August 2, 2009 in Nation/World

Raul Castro says Cuba to cut spending

Will Weissert Associated Press
 
Associated Press photo

Cuba’s President Raul Castro gestures as he attends a session of the National Assembly of Popular Power, Cuba’s legislature, in Havana on Saturday.
(Full-size photo)

HAVANA – Raul Castro announced Saturday that Cuba will cut spending on education and health care, potentially weakening the building blocks of its communist system in a bid to revive a floundering economy.

The former defense minister who took over the presidency last year called state spending “simply unsustainable” and said the cash-strapped government would reorganize rural schools and scrutinize its free health care system in search of ways to save money.

But he vowed that the island will not see fundamental change even after he and his older brother and predecessor, Fidel Castro, are gone.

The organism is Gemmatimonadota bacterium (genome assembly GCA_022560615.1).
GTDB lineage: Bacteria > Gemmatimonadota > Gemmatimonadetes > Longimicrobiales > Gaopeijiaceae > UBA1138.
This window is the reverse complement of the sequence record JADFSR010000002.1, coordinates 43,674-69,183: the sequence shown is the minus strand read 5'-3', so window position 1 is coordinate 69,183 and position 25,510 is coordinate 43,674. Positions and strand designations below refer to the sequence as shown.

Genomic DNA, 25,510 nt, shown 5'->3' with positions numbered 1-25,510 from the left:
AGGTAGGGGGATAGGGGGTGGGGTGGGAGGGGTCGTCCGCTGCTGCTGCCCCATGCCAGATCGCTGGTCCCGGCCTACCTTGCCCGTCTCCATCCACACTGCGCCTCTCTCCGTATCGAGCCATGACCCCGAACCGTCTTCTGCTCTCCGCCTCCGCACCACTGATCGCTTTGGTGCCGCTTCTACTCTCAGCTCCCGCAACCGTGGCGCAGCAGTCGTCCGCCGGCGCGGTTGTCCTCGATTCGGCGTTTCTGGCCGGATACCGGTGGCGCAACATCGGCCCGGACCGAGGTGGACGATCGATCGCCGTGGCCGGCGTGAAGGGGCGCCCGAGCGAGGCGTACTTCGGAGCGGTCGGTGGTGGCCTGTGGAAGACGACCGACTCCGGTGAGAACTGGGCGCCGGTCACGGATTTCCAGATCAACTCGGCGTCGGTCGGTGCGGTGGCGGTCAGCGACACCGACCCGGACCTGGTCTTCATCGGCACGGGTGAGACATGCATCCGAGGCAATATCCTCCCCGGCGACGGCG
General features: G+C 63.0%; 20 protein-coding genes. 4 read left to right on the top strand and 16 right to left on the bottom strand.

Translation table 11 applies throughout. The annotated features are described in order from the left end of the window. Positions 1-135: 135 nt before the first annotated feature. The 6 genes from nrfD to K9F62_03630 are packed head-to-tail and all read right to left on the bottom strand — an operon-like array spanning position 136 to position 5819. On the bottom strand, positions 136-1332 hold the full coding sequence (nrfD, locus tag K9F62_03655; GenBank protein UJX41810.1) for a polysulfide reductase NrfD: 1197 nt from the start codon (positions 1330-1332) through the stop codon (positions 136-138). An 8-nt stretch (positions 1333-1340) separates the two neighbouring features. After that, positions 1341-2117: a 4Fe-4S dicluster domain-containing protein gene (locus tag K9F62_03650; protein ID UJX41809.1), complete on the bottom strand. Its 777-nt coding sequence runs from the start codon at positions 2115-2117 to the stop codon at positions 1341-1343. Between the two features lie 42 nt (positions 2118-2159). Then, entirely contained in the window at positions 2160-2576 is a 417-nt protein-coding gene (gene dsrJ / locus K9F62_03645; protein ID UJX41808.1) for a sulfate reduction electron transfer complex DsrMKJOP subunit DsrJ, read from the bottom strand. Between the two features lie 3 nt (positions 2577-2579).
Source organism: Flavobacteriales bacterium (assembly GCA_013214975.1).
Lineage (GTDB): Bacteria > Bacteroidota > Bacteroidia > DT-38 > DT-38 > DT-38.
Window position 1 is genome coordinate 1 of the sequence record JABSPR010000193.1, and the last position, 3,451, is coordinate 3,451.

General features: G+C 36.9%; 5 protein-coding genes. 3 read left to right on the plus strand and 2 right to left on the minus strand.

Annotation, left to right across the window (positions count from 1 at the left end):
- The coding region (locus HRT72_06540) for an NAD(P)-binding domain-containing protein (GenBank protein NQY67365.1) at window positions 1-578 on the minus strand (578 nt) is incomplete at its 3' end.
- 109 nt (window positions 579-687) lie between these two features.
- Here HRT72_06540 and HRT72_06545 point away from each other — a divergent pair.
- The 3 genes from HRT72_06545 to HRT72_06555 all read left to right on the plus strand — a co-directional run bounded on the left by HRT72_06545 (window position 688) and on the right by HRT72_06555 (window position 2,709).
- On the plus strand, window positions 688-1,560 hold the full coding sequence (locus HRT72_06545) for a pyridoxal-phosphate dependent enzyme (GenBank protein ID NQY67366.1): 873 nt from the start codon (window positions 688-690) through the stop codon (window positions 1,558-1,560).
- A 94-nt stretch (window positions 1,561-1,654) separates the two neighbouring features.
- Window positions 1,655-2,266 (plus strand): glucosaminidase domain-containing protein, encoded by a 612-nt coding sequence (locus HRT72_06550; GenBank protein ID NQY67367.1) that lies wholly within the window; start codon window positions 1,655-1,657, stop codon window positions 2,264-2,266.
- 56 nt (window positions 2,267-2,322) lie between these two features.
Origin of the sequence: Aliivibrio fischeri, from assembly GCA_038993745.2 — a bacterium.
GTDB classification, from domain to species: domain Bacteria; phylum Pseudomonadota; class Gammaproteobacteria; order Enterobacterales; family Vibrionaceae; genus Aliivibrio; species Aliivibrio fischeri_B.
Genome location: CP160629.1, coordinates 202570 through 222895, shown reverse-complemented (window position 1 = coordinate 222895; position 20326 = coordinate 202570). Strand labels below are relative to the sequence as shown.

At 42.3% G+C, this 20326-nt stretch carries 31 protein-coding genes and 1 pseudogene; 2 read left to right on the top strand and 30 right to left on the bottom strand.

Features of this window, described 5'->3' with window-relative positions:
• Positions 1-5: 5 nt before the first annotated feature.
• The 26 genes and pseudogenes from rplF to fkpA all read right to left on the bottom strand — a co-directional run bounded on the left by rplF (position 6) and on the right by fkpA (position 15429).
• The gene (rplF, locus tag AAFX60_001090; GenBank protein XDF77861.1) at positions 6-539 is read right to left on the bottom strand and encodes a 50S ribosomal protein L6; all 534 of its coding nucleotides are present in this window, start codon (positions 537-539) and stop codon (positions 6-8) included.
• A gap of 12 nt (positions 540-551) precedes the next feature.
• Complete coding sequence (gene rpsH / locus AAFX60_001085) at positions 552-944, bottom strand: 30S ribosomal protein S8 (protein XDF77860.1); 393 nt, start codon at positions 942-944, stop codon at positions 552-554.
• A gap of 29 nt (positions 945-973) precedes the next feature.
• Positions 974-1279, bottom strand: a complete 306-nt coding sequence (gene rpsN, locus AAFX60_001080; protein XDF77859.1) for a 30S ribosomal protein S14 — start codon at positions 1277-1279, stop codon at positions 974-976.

“I wasn’t elected president to return capitalism to Cuba,” Raul Castro said, “or to surrender the revolution” – the armed uprising that toppled dictator Fulgencio Batista a half century ago.

“I was elected to defend, build and perfect socialism, not destroy it,” he said to a standing ovation from lawmakers in parliament.

He framed those remarks as a response to U.S. Secretary of State Hillary Clinton, who has said Washington wants to see economic and social reforms in Cuba before doing more to improve relations.

Defiant guarantees for the future came only after a heavy dose of grim economic news. Without mentioning specifics and while insisting education will not suffer, he said some students and teachers in rural areas will be reassigned to nearby cities, saving time and money needed to transport 5,000 educators long distances between home and work.

He also said cuts were in store for the universal health care system, which, along with free education through college, subsidized housing and food provided on a monthly ration system, forms the basis of the communist way of life that the Castro brothers have spent 50 years building.

Before Castro spoke, lawmakers established a new office of government finances to crack down on corruption and keep better watch on the state’s spending patterns.

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